The Mayapán Periphery Project
Postclassic Maya Settlement on the Rural Urban Fringe of Mayapán, Yucatán,
Mexico (2008)

   This dissertation details the results of a multi-year (2001-2004) study of settlement patterning on the
periphery of the
Postclassic Maya capital of Mayapán, Yucatán, Mexico (regional map).  Ethnohistoric
and archaeological evidence both suggest that the site was the capital of the last powerful Pre-Hispanic
regional polity in the area.  The apparently coerced resettlement of local elites and portions of the
populations of provinces that came under Mayapán’s control to its
site center (Proskouriakoff 1962 map)
led to a very rapid rise of the site and an equally rapid fissioning and depopulation when internal strife
resulted in its demise. In contrast to earlier Classic Period political centers,
Mayapán is a very large and
dense settlement (site map).  The massive defensive walls surrounding the site are arguably the most
formidable anywhere in Mesoamerica.  The obvious differences in settlement patterning seem to reflect
significant social changes taking place between the two major periods of Maya pre-history.  
   Research reported in this volume (and on this site) includes mapping, test pitting and soil sampling
of architecture encountered along eight survey transects extending 1 km in various cardinal directions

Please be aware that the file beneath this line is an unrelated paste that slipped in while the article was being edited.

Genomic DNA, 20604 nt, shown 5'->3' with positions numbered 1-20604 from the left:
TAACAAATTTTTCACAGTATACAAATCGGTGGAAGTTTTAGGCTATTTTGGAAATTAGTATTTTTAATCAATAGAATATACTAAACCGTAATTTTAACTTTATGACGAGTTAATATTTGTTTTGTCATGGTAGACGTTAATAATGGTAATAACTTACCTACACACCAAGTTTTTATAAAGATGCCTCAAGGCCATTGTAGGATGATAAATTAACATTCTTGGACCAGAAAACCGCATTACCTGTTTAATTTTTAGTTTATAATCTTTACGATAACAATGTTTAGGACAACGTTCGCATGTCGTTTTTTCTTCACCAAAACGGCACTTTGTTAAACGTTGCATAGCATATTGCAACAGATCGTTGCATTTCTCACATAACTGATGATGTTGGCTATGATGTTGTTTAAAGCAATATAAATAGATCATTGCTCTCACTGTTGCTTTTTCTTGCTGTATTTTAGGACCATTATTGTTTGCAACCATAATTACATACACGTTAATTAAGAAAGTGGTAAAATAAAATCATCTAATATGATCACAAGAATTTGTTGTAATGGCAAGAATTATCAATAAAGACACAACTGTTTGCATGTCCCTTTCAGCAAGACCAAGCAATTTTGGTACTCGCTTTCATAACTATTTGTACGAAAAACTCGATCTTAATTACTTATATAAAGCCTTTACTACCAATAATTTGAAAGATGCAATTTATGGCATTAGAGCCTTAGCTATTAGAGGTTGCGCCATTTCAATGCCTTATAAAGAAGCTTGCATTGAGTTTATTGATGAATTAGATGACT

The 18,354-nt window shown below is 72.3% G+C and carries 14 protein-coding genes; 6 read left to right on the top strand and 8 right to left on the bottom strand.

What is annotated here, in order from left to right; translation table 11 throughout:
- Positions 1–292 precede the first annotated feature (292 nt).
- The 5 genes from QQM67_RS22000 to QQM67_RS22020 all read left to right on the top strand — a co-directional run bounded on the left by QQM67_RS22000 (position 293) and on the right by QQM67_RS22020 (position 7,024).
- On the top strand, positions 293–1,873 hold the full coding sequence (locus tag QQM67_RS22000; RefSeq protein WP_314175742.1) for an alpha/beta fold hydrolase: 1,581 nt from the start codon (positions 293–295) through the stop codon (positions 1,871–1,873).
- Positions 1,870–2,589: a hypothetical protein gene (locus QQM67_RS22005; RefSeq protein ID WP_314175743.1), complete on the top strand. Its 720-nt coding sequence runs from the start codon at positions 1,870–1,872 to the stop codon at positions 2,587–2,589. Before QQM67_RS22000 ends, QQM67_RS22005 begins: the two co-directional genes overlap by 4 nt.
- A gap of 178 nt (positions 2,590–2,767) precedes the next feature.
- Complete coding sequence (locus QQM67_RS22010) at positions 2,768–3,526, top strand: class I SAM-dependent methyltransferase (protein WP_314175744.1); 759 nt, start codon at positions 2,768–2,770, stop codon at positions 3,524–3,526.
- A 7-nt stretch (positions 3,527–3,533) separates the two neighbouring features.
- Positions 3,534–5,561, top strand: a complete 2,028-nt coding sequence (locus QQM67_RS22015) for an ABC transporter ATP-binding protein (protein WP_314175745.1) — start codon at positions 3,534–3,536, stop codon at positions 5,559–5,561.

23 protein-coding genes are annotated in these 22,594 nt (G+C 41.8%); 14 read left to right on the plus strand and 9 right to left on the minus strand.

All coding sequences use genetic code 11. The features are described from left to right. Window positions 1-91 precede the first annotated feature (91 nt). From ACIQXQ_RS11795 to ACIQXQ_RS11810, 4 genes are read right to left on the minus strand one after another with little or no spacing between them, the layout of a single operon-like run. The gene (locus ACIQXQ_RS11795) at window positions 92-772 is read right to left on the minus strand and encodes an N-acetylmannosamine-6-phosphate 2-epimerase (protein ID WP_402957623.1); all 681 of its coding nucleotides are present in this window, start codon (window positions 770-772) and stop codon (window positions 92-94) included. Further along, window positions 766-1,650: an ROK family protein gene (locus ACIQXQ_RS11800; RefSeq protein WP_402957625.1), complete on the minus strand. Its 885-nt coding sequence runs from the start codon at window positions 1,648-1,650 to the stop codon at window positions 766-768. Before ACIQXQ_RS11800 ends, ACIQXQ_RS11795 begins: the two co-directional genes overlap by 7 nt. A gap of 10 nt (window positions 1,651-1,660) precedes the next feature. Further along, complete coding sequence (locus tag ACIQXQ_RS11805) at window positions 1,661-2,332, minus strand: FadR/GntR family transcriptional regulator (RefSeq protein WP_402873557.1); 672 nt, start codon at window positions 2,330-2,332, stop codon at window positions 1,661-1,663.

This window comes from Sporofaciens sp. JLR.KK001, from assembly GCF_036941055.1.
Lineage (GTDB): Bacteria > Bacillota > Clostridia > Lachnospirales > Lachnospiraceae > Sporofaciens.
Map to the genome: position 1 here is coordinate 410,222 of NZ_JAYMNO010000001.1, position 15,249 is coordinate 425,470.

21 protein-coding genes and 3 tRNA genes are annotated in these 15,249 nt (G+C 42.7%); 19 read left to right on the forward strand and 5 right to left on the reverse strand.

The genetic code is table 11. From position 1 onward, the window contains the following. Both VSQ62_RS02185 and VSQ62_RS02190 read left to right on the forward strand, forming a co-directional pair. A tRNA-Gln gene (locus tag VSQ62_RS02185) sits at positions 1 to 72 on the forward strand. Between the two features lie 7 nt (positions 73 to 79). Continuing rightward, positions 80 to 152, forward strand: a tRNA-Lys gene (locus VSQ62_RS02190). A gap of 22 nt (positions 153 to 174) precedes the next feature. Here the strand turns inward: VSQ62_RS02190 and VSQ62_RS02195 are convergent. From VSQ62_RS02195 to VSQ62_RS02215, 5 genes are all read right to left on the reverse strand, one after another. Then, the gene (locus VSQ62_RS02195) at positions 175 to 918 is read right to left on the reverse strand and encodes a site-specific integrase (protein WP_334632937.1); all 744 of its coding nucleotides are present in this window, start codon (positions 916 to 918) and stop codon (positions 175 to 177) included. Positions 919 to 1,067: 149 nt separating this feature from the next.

from the city’s roughly 9 km city wall.  The study analyzed the form and function of all architecture
recorded in this previously unexplored portion of the site.  New data presented here suggest that some
17,000 people were present at the site, rather than the 12,000 person population estimate that has
been widely used since 1962.  The estimated site size more than doubled from 4.2 sq km to between
8.8 sq km (map) and 10.1 sq km (map).  The site-wide spatial distribution and function of, residential
settlement zones, economic production activities, the road system, administrative architecture and ritual
architecture are all explored in detail.  The results presented here and being generated by other ongoing
research at the site by both INAH and Dr. Marilyn Masson of SUNY – Albany raise important questions
about the scale of political complexity achieved by the polity centered at the site.  The complexity, size
and form of the city suggest that it may be the capital of a previously unappreciated Maya/Itza empire that
co-existed with other better known Postclassic empires such as the Aztecs and Tarascans.  
Dissertation and all web site contents copyright 2008 Bradley W. Russell